Elimination Diet-Dairy and Gluten
I am currently on day 17 of 21 of the elimination diet. I have to say for the most part I have felt great! I have not been starving, I have not felt bloated. I'll tell you what I have learned, I LOVE coffee and I want it back!! I love caffeine and caffeine loves me. I'll stick with my dairy free creamer but for the love, give me caffeine. Let's go through two of the biggies we cannot eat on the elimination diet....BUT FIRST let me remind you that the point of this diet is to help identify food triggers and thus heal your gut. It is not a forever diet (unless you have multiple food allergies).
~ DAIRY: 25%-90% of the population has some sort of lactase deficiency. This is not an allergy or a sensitivity it is an intolerance because you cannot break lactose down. This includes fermented dairy such as yogurt and sour cream because of the casein (a milk protein). Research is still being done on casein but for these three weeks just stay away from it all. Dairy intolerance causes GI symptoms: bloating, gas, upset stomach. There are plenty of dairy substitutes. We usually have at least three different kinds of milk in our house...currently cows milk (I am not sure how to start limiting this from my kids since I'm fairly certain my youngest has milk issues), almond and coconut. You can have Ghee which is clarified butter. I am determined to try to make it so stay tuned...I keep forgetting to find cheese cloth. You basically boil the butter down to get rid if the milk proteins so it is safe to eat. I LOVE butter and so I am eager to see how it tastes, although slightly apprehensive because if it tasted just like butter don't you think more people would be eating it?
~GLUTEN....Oh gluten....I have to say one thing right off the bat...just because you eat gluten free does not mean you are eating healthier!! (by the way this goes for vegetarian as well...there are plenty of gluten free and vegetarian foods that are packed with nutrient poor binders and fillers).
Gluten includes barley, rye and wheat. Celiac disease is an autoimmune disorder where gluten damages the small intestine. We have a bunch of finger like protrusions in our gut to help increase absorption and gluten will damage these and flatten them so you have less absorption. This can create major problems including leaky gut, decrease vitamin/mineral absorption, diarrhea, abdominal pain, thyroid problems, mood disorders, diabetes, skin rashes to name a few. It is estimated that 1% of the population have celiac disease. The interesting thing is 1/3 of the population are genetically susceptible to developing celiac...BUT only 2%-5% of those people develop the disease. So there are other contributors! More later.
It looks as though gluten sensitivity is on the rise. There are many postulated reasons why. One reason may be an over diagnosis. There was a study done out of Italy with 392 patients who believed they had a gluten sensitivity. Of those 6% had celiac and 2 had a wheat allergy. 7% had a gluten sensitivity but the crazy thing was that 86% of people who thought they were sensitive to gluten could tolerate it without negative health consequences!! Their gut issues were related to something else. Other reasons for the rise in gluten sensitivity are increased gluten in wheat (from how we grow the wheat), increased leaky gut from pesticides and processed foods, earlier introduction of gluten in our children, and our obsession with sanitizing to name a few. And don't get me wrong, I am the mom who whips out sanitizer after a play date at the trampoline park, for the love it is flu season! On the other side of the coin it is estimated in some studies that up to 20% of the population is gluten sensitive. And so honestly it is probably somewhere in the middle. There are hypothesis that some people are actually sensitive to other things (FODMAPs) rather than gluten, but that is for a future article.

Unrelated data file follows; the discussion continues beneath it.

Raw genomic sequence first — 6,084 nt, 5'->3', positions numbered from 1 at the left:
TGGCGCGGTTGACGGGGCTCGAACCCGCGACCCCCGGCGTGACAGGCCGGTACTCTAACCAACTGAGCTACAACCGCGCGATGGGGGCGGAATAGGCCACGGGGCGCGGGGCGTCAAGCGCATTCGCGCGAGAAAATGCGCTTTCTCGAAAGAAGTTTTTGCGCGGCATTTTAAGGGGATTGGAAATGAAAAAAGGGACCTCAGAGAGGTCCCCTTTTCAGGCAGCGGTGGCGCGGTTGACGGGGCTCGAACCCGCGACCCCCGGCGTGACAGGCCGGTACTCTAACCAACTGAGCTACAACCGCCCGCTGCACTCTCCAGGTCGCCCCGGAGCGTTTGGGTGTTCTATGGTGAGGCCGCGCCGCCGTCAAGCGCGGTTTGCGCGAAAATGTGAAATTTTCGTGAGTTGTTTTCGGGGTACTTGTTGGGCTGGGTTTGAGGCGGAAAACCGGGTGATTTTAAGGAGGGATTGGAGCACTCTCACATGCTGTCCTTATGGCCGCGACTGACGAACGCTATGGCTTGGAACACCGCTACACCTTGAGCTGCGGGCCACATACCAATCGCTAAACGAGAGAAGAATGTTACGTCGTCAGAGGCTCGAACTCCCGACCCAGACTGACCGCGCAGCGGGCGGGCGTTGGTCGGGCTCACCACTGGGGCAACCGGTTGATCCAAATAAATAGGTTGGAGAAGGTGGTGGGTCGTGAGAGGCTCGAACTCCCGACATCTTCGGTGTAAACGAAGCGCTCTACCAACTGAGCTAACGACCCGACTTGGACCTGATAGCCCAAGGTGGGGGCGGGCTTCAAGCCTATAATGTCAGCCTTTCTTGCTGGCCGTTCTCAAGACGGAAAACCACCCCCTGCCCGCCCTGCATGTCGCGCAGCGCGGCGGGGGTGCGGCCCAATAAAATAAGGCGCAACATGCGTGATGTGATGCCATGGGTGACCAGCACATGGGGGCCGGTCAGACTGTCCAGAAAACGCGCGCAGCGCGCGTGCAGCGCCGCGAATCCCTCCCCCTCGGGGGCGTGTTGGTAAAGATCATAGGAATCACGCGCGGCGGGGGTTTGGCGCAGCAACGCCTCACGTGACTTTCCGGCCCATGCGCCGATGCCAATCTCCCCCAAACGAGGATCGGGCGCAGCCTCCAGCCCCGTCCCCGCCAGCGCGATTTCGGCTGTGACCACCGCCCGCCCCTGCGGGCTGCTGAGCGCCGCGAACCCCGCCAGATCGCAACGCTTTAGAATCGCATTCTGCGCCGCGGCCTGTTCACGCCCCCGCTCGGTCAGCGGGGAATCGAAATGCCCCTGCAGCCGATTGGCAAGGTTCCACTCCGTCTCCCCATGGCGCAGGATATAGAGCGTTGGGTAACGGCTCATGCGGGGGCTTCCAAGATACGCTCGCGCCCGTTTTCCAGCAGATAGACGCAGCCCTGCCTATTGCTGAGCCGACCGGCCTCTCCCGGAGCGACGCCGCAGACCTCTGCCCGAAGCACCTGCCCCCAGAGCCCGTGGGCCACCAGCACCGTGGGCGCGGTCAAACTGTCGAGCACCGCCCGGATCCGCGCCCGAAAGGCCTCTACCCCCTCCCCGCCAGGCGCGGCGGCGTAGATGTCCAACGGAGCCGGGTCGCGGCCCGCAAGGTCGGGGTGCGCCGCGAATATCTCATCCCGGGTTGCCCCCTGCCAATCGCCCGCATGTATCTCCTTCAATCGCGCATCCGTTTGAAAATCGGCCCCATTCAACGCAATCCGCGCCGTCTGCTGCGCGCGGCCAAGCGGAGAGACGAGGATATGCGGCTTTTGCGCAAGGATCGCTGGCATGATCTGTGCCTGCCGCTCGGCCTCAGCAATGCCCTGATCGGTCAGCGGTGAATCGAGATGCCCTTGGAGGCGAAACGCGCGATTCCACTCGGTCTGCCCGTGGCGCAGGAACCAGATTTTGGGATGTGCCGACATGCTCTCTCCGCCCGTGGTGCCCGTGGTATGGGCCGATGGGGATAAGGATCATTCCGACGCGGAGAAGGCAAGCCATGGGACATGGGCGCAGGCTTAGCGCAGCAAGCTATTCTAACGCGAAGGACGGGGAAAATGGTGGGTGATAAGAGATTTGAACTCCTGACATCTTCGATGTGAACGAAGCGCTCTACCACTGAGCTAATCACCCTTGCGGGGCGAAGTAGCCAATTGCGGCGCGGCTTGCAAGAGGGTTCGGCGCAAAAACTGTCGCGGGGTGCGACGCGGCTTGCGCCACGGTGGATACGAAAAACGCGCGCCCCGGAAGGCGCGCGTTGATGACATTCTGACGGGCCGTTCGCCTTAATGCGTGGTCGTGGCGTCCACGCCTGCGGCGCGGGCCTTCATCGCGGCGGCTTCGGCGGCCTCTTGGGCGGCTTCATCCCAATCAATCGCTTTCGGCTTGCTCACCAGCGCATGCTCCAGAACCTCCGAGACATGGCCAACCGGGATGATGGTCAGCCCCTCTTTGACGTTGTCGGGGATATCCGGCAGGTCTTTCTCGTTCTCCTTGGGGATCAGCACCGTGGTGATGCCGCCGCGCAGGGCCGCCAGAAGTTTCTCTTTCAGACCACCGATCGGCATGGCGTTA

No one digests gluten peptides completely, but what determines if this creates a problem? According to Alesso Fasano, an Italian pediatric gastroenterologist who is the director of the Center for Celiac Research and Treatment at Massachusetts General (mouth full!), there are three important things that decrease our risk for gluten sensitivity (and many other problems such as autoimmune disorders):
1. A diverse microbiome (the bacteria that is in our gut) created by the food we eat and the chemicals we are exposed to. We are learning more and more about the importance of that tiny little environment living in our colon. 70% of our immune system is in our gut and this microbiome regulates our immune response to outside "intruders".
2. An intact barrier in our gut (no "leaky gut"). The elimination is used to heal a leaky gut.
3. Normal functioning immune system/no genetic predisposition. This is not completely in our control, but we can try to create a healthy immune system with diet, sleep, and rest.
Gluten is not an enemy to everyone, nor is it the answer to everyone's bloating, but it definitely is for some and the elimination diet is a way to investigate your own intolerances!
And back to an earlier point...the goal is to eat REAL food without a list of ingredients on it and especially ingredients we cannot pronounce. So please do not just substitute gluten free alternatives at the grocery store thinking you are eating healthier.
This post may be a little science heavy so feel free to ask me questions in the comments!!
And please do not forget that this information is meant for education not personal medical advice. Before starting any diet please talk with your physician.